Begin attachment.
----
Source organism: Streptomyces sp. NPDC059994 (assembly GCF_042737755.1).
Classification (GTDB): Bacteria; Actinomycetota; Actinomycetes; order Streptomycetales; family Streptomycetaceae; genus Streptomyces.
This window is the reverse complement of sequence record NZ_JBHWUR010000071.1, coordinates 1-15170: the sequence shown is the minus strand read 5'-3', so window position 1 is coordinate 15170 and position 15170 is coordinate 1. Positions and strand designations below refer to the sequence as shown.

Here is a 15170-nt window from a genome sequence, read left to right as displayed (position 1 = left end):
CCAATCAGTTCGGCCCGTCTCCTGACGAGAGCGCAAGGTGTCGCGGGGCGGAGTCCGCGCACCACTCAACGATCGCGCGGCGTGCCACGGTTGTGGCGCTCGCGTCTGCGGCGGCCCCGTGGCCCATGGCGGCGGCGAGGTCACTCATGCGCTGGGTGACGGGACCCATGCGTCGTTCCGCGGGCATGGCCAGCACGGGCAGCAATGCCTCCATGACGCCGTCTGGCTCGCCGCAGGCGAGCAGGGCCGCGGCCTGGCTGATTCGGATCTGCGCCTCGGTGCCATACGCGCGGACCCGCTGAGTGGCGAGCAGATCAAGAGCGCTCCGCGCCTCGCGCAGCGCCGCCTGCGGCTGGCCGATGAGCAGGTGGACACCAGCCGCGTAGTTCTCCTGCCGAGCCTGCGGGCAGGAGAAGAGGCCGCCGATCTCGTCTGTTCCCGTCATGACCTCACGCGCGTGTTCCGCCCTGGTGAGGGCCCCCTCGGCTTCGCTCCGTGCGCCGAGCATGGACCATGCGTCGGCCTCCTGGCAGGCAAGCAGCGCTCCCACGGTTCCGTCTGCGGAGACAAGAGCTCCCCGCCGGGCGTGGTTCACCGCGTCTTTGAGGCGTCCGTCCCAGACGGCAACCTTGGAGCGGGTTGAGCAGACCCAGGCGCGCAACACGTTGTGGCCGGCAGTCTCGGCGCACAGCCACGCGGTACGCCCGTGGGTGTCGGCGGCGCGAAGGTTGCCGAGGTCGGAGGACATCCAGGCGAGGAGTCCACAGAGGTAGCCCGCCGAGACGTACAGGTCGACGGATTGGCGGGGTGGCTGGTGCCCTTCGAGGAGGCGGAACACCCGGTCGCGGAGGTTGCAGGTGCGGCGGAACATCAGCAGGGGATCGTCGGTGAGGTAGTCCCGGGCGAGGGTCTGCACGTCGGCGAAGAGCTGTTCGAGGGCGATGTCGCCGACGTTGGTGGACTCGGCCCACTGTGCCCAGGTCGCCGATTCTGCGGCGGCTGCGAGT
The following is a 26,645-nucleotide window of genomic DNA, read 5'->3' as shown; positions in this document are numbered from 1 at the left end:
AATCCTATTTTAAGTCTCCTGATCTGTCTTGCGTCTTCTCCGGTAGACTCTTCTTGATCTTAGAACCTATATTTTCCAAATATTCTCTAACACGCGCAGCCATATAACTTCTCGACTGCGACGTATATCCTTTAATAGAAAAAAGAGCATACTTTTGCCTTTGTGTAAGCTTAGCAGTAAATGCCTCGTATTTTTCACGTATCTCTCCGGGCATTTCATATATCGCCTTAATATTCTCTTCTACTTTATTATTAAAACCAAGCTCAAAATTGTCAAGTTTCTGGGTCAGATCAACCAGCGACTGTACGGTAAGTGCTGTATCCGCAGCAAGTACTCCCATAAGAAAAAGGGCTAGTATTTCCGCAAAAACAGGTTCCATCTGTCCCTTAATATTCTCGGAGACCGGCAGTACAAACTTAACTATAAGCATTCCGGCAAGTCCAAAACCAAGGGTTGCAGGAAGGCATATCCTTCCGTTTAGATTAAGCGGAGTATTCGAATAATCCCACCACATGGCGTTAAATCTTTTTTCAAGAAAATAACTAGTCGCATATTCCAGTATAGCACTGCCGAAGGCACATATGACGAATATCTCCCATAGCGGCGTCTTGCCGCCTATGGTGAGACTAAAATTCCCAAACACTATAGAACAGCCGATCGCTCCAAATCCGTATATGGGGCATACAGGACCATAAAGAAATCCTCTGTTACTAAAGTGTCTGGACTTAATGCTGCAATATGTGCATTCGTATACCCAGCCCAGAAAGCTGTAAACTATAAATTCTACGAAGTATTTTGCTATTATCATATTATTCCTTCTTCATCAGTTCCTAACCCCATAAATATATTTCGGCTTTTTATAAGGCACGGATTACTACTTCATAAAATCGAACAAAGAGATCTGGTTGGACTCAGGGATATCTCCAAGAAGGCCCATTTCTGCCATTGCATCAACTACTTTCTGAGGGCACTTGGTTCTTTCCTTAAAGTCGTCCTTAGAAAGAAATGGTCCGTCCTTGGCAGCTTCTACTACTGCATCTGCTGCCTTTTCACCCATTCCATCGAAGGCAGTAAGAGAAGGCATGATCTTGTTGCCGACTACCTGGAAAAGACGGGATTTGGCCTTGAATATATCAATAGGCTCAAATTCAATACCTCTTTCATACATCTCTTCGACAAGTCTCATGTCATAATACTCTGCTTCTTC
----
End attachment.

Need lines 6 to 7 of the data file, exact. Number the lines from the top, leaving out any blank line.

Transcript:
The following is a 26,645-nucleotide window of genomic DNA, read 5'->3' as shown; positions in this document are numbered from 1 at the left end:
AATCCTATTTTAAGTCTCCTGATCTGTCTTGCGTCTTCTCCGGTAGACTCTTCTTGATCTTAGAACCTATATTTTCCAAATATTCTCTAACACGCGCAGCCATATAACTTCTCGACTGCGACGTATATCCTTTAATAGAAAAAAGAGCATACTTTTGCCTTTGTGTAAGCTTAGCAGTAAATGCCTCGTATTTTTCACGTATCTCTCCGGGCATTTCATATATCGCCTTAATATTCTCTTCTACTTTATTATTAAAACCAAGCTCAAAATTGTCAAGTTTCTGGGTCAGATCAACCAGCGACTGTACGGTAAGTGCTGTATCCGCAGCAAGTACTCCCATAAGAAAAAGGGCTAGTATTTCCGCAAAAACAGGTTCCATCTGTCCCTTAATATTCTCGGAGACCGGCAGTACAAACTTAACTATAAGCATTCCGGCAAGTCCAAAACCAAGGGTTGCAGGAAGGCATATCCTTCCGTTTAGATTAAGCGGAGTATTCGAATAATCCCACCACATGGCGTTAAATCTTTTTTCAAGAAAATAACTAGTCGCATATTCCAGTATAGCACTGCCGAAGGCACATATGACGAATATCTCCCATAGCGGCGTCTTGCCGCCTATGGTGAGACTAAAATTCCCAAACACTATAGAACAGCCGATCGCTCCAAATCCGTATATGGGGCATACAGGACCATAAAGAAATCCTCTGTTACTAAAGTGTCTGGACTTAATGCTGCAATATGTGCATTCGTATACCCAGCCCAGAAAGCTGTAAACTATAAATTCTACGAAGTATTTTGCTATTATCATATTATTCCTTCTTCATCAGTTCCTAACCCCATAAATATATTTCGGCTTTTTATAAGGCACGGATTACTACTTCATAAAATCGAACAAAGAGATCTGGTTGGACTCAGGGATATCTCCAAGAAGGCCCATTTCTGCCATTGCATCAACTACTTTCTGAGGGCACTTGGTTCTTTCCTTAAAGTCGTCCTTAGAAAGAAATGGTCCGTCCTTGGCAGCTTCTACTACTGCATCTGCTGCCTTTTCACCCATTCCATCGAAGGCAGTAAGAGAAGGCATGATCTTGTTGCCGACTACCTGGAAAAGACGGGATTTGGCCTTGAATATATCAATAGGCTCAAATTCAATACCTCTTTCATACATCTCTTCGACAAGTCTCATGTCATAATACTCTGCTTCTTC